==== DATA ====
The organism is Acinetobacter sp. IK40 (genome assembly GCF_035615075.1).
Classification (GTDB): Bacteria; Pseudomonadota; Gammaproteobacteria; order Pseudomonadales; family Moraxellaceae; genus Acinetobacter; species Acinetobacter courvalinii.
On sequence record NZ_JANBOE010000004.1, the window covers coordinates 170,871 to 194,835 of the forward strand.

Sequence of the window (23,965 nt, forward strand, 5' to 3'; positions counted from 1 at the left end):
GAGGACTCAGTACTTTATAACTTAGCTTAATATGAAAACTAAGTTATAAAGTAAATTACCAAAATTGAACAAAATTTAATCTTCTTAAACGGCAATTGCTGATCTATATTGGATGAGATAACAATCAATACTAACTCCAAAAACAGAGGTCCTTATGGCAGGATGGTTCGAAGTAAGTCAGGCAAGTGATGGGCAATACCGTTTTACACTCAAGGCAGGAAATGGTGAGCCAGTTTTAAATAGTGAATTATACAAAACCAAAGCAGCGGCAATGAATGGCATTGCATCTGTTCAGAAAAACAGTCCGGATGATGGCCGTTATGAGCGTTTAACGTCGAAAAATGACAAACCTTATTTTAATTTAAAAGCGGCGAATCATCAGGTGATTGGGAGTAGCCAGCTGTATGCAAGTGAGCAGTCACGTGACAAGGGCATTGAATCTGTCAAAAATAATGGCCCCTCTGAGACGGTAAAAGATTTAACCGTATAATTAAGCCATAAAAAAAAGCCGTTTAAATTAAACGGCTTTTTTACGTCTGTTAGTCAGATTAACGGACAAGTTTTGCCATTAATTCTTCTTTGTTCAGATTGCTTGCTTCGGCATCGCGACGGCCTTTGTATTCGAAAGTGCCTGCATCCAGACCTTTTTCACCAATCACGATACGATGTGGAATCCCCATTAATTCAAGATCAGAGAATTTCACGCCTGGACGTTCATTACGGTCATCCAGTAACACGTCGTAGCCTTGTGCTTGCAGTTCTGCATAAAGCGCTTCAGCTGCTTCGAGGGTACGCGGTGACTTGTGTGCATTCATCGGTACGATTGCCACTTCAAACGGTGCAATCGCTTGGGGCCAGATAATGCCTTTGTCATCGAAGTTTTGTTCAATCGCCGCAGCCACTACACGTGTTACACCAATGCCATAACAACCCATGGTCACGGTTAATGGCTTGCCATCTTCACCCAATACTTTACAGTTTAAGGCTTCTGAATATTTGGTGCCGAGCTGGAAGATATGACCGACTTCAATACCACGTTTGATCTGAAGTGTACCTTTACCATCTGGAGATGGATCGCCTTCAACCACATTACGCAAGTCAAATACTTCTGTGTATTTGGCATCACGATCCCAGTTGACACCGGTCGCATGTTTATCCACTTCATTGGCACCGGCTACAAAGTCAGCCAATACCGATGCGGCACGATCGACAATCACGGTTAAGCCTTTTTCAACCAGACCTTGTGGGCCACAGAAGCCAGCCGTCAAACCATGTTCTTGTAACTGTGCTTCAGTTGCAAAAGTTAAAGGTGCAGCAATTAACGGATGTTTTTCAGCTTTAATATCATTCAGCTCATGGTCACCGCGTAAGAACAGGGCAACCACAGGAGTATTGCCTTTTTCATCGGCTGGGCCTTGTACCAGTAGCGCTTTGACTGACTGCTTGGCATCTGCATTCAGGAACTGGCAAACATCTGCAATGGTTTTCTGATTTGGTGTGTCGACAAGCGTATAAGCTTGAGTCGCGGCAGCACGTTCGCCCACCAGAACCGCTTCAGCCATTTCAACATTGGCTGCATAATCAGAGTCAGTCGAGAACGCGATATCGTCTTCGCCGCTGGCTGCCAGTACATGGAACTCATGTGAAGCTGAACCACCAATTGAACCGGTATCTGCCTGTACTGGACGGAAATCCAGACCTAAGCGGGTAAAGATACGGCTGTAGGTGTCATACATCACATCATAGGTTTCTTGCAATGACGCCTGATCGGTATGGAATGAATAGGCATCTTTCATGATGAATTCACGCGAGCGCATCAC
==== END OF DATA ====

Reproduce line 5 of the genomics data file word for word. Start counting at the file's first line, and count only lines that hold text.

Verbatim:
GAGGACTCAGTACTTTATAACTTAGCTTAATATGAAAACTAAGTTATAAAGTAAATTACCAAAATTGAACAAAATTTAATCTTCTTAAACGGCAATTGCTGATCTATATTGGATGAGATAACAATCAATACTAACTCCAAAAACAGAGGTCCTTATGGCAGGATGGTTCGAAGTAAGTCAGGCAAGTGATGGGCAATACCGTTTTACACTCAAGGCAGGAAATGGTGAGCCAGTTTTAAATAGTGAATTATACAAAACCAAAGCAGCGGCAATGAATGGCATTGCATCTGTTCAGAAAAACAGTCCGGATGATGGCCGTTATGAGCGTTTAACGTCGAAAAATGACAAACCTTATTTTAATTTAAAAGCGGCGAATCATCAGGTGATTGGGAGTAGCCAGCTGTATGCAAGTGAGCAGTCACGTGACAAGGGCATTGAATCTGTCAAAAATAATGGCCCCTCTGAGACGGTAAAAGATTTAACCGTATAATTAAGCCATAAAAAAAAGCCGTTTAAATTAAACGGCTTTTTTACGTCTGTTAGTCAGATTAACGGACAAGTTTTGCCATTAATTCTTCTTTGTTCAGATTGCTTGCTTCGGCATCGCGACGGCCTTTGTATTCGAAAGTGCCTGCATCCAGACCTTTTTCACCAATCACGATACGATGTGGAATCCCCATTAATTCAAGATCAGAGAATTTCACGCCTGGACGTTCATTACGGTCATCCAGTAACACGTCGTAGCCTTGTGCTTGCAGTTCTGCATAAAGCGCTTCAGCTGCTTCGAGGGTACGCGGTGACTTGTGTGCATTCATCGGTACGATTGCCACTTCAAACGGTGCAATCGCTTGGGGCCAGATAATGCCTTTGTCATCGAAGTTTTGTTCAATCGCCGCAGCCACTACACGTGTTACACCAATGCCATAACAACCCATGGTCACGGTTAATGGCTTGCCATCTTCACCCAATACTTTACAGTTTAAGGCTTCTGAATATTTGGTGCCGAGCTGGAAGATATGACCGACTTCAATACCACGTTTGATCTGAAGTGTACCTTTACCATCTGGAGATGGATCGCCTTCAACCACATTACGCAAGTCAAATACTTCTGTGTATTTGGCATCACGATCCCAGTTGACACCGGTCGCATGTTTATCCACTTCATTGGCACCGGCTACAAAGTCAGCCAATACCGATGCGGCACGATCGACAATCACGGTTAAGCCTTTTTCAACCAGACCTTGTGGGCCACAGAAGCCAGCCGTCAAACCATGTTCTTGTAACTGTGCTTCAGTTGCAAAAGTTAAAGGTGCAGCAATTAACGGATGTTTTTCAGCTTTAATATCATTCAGCTCATGGTCACCGCGTAAGAACAGGGCAACCACAGGAGTATTGCCTTTTTCATCGGCTGGGCCTTGTACCAGTAGCGCTTTGACTGACTGCTTGGCATCTGCATTCAGGAACTGGCAAACATCTGCAATGGTTTTCTGATTTGGTGTGTCGACAAGCGTATAAGCTTGAGTCGCGGCAGCACGTTCGCCCACCAGAACCGCTTCAGCCATTTCAACATTGGCTGCATAATCAGAGTCAGTCGAGAACGCGATATCGTCTTCGCCGCTGGCTGCCAGTACATGGAACTCATGTGAAGCTGAACCACCAATTGAACCGGTATCTGCCTGTACTGGACGGAAATCCAGACCTAAGCGGGTAAAGATACGGCTGTAGGTGTCATACATCACATCATAGGTTTCTTGCAATGACGCCTGATCGGTATGGAATGAATAGGCATCTTTCATGATGAATTCACGCGAGCGCATCAC